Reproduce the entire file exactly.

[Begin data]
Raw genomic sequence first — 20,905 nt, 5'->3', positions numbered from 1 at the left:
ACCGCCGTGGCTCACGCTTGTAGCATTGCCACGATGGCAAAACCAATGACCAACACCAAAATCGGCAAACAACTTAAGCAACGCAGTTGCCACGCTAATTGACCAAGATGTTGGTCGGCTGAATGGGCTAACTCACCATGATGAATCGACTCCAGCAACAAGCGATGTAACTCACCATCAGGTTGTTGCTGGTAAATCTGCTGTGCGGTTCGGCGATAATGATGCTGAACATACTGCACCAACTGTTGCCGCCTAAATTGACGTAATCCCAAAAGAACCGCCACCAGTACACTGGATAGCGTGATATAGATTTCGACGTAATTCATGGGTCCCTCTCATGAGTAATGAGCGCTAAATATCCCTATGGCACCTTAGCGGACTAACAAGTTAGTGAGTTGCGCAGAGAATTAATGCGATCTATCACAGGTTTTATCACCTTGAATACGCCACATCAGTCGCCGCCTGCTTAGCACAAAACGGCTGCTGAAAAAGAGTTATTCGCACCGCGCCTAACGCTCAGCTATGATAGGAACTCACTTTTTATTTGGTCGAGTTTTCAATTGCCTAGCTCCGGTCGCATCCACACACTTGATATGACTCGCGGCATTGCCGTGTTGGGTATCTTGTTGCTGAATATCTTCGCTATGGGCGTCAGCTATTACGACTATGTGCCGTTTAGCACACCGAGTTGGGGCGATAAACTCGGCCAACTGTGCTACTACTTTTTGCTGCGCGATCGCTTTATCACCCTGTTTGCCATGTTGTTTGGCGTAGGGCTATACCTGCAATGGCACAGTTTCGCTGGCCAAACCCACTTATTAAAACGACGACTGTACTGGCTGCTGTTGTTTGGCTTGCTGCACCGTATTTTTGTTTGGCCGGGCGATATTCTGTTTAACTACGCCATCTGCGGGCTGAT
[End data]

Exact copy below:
Raw genomic sequence first — 20,905 nt, 5'->3', positions numbered from 1 at the left:
ACCGCCGTGGCTCACGCTTGTAGCATTGCCACGATGGCAAAACCAATGACCAACACCAAAATCGGCAAACAACTTAAGCAACGCAGTTGCCACGCTAATTGACCAAGATGTTGGTCGGCTGAATGGGCTAACTCACCATGATGAATCGACTCCAGCAACAAGCGATGTAACTCACCATCAGGTTGTTGCTGGTAAATCTGCTGTGCGGTTCGGCGATAATGATGCTGAACATACTGCACCAACTGTTGCCGCCTAAATTGACGTAATCCCAAAAGAACCGCCACCAGTACACTGGATAGCGTGATATAGATTTCGACGTAATTCATGGGTCCCTCTCATGAGTAATGAGCGCTAAATATCCCTATGGCACCTTAGCGGACTAACAAGTTAGTGAGTTGCGCAGAGAATTAATGCGATCTATCACAGGTTTTATCACCTTGAATACGCCACATCAGTCGCCGCCTGCTTAGCACAAAACGGCTGCTGAAAAAGAGTTATTCGCACCGCGCCTAACGCTCAGCTATGATAGGAACTCACTTTTTATTTGGTCGAGTTTTCAATTGCCTAGCTCCGGTCGCATCCACACACTTGATATGACTCGCGGCATTGCCGTGTTGGGTATCTTGTTGCTGAATATCTTCGCTATGGGCGTCAGCTATTACGACTATGTGCCGTTTAGCACACCGAGTTGGGGCGATAAACTCGGCCAACTGTGCTACTACTTTTTGCTGCGCGATCGCTTTATCACCCTGTTTGCCATGTTGTTTGGCGTAGGGCTATACCTGCAATGGCACAGTTTCGCTGGCCAAACCCACTTATTAAAACGACGACTGTACTGGCTGCTGTTGTTTGGCTTGCTGCACCGTATTTTTGTTTGGCCGGGCGATATTCTGTTTAACTACGCCATCTGCGGGCTGAT